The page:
PCF 816 (patrol craft fast)

View of quarterdeck of patrol boat from the rear
PCF 816, California ref# 100002676

Photograph by Scott Baldwin, Courtesy of the California State Historic Preservation Office

Quick Facts
The U.S. Navy-designated PCF-816 (Mk-II), classified as a Patrol Craft-Fast, is a restored Swift Boat listed in the National Register on July 23, 2018.  Located at the Maritime Museum of San Diego, PCF-816 is a Mark II variant and was in service from 1968-1971.  The aluminum-hull patrol boat features a .50 caliber gun mount and an 81 mm mortar mount on its aft deck and two .50 caliber gun mounts and guns above the helm.  The boat was fabricated by Seawart Seacraft in Morgan City, Louisiana, in 1968 and is powered by two Detroit Diesel 12V71 N engines that each generate 480 h.p.  

The PCF-816 is significant under military history for its role in the training and preparation of thousands of sailors who served on this vessel type during the Vietnam War. The vessel is also significant under naval architecture and was designed for speed, maneuverability, and the ability to carry significant armaments including 50 caliber machine guns fore and aft, and a rocket launcher.  Between the years 1965-1970, Swift Boats played major roles in coastal and inland waterway patrols duties during the Vietnam War. The activities of PCF-816, as a training and testing vessel at Coronado Island in San Diego, and then at Mare Island Naval Shipyard in Vallejo, CA, were essential to preparing American sailors for their roles in a war that offered unprecedented challenges for American military personnel, including Swift Boat sailors’ interdiction activities along the coast and on the inland waterways of Vietnam.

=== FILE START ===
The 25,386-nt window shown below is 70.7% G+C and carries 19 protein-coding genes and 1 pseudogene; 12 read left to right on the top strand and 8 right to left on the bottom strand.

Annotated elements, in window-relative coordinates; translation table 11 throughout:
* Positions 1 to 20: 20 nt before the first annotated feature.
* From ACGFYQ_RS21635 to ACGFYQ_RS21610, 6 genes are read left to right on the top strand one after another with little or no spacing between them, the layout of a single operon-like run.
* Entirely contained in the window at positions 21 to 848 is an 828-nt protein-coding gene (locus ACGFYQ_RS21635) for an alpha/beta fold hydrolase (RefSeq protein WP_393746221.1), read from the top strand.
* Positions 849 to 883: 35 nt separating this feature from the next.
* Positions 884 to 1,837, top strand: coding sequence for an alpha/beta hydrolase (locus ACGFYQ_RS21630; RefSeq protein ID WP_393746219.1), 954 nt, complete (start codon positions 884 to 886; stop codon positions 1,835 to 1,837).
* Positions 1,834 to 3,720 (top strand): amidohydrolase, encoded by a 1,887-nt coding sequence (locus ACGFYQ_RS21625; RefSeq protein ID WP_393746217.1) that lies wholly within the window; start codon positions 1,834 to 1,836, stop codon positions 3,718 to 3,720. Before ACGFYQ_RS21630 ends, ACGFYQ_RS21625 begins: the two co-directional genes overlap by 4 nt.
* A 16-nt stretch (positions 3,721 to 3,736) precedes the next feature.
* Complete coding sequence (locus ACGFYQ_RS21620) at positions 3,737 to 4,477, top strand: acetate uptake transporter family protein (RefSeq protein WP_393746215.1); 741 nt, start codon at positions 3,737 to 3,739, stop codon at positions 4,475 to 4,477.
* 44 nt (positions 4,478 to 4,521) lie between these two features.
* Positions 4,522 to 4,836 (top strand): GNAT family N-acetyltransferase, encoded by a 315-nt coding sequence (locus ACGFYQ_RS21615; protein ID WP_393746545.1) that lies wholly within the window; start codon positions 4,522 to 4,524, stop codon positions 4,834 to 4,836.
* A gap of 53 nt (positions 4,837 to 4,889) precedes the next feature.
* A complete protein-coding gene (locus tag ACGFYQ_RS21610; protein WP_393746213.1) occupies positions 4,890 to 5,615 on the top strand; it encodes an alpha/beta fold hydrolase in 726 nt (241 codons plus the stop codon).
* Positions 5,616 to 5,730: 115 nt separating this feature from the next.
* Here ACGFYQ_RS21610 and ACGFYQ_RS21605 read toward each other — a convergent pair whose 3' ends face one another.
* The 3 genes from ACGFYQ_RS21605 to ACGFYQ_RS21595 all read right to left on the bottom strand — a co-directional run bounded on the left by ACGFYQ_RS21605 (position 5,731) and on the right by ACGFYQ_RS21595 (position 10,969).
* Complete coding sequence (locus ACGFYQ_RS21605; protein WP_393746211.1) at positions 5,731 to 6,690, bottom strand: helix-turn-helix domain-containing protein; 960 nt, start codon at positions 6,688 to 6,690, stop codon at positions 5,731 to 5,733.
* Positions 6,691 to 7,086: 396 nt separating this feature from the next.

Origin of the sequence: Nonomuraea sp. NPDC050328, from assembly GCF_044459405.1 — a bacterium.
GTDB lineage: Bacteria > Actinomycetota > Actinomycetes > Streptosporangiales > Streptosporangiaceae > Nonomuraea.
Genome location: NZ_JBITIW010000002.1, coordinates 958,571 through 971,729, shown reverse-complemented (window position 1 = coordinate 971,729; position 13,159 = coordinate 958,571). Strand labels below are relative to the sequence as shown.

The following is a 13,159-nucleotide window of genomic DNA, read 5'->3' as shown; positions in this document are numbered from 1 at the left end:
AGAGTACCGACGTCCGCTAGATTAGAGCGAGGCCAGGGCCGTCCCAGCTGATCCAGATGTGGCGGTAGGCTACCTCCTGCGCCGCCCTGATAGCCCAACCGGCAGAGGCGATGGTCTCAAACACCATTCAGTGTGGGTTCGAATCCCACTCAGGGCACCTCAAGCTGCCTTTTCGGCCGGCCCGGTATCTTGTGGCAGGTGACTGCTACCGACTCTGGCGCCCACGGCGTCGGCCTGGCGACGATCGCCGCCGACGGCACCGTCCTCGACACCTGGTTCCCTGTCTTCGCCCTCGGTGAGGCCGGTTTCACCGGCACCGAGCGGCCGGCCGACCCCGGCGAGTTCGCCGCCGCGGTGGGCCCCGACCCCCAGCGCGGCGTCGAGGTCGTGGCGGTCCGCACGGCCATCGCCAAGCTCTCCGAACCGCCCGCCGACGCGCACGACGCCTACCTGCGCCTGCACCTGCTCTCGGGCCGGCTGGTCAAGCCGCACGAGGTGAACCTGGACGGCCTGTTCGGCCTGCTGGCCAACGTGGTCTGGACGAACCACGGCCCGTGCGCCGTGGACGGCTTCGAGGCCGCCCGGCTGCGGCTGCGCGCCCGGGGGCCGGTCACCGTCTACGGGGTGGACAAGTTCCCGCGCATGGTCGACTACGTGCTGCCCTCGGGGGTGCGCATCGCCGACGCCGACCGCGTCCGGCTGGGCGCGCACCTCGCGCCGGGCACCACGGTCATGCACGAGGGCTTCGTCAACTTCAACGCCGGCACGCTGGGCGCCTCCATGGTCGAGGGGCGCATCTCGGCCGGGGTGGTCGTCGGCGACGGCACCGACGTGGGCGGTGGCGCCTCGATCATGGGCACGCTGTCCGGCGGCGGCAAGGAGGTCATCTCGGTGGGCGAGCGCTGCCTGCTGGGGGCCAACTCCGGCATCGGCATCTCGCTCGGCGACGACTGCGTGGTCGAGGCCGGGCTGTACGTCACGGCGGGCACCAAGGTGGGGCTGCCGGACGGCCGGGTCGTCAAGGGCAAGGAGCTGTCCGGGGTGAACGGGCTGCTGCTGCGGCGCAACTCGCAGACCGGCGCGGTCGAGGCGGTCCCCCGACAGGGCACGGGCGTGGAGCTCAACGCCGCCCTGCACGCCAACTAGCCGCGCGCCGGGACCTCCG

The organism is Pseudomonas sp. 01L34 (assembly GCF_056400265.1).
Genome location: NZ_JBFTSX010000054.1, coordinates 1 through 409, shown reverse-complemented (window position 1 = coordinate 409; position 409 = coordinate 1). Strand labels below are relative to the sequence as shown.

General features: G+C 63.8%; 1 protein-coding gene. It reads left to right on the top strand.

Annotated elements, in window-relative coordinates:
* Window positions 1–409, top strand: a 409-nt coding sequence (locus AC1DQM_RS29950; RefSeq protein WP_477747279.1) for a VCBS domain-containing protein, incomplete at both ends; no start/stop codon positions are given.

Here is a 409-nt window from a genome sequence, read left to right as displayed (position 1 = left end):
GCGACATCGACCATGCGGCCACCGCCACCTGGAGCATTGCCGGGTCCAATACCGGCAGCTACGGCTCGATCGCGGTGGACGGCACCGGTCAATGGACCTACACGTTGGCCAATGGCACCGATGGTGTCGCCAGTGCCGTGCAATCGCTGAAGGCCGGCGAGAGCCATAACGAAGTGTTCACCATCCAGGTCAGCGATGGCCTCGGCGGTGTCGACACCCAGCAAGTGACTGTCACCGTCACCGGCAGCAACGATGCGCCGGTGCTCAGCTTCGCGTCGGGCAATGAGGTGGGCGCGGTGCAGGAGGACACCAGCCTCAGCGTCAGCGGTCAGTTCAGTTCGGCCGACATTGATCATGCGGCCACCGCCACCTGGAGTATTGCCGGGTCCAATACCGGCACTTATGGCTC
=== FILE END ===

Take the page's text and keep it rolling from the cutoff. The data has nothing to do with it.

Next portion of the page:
Swift Boat veterans assisted in the restoration of PCF-816 and it is considered the last fully intact vessel of its type.  

Last updated: November 8, 2019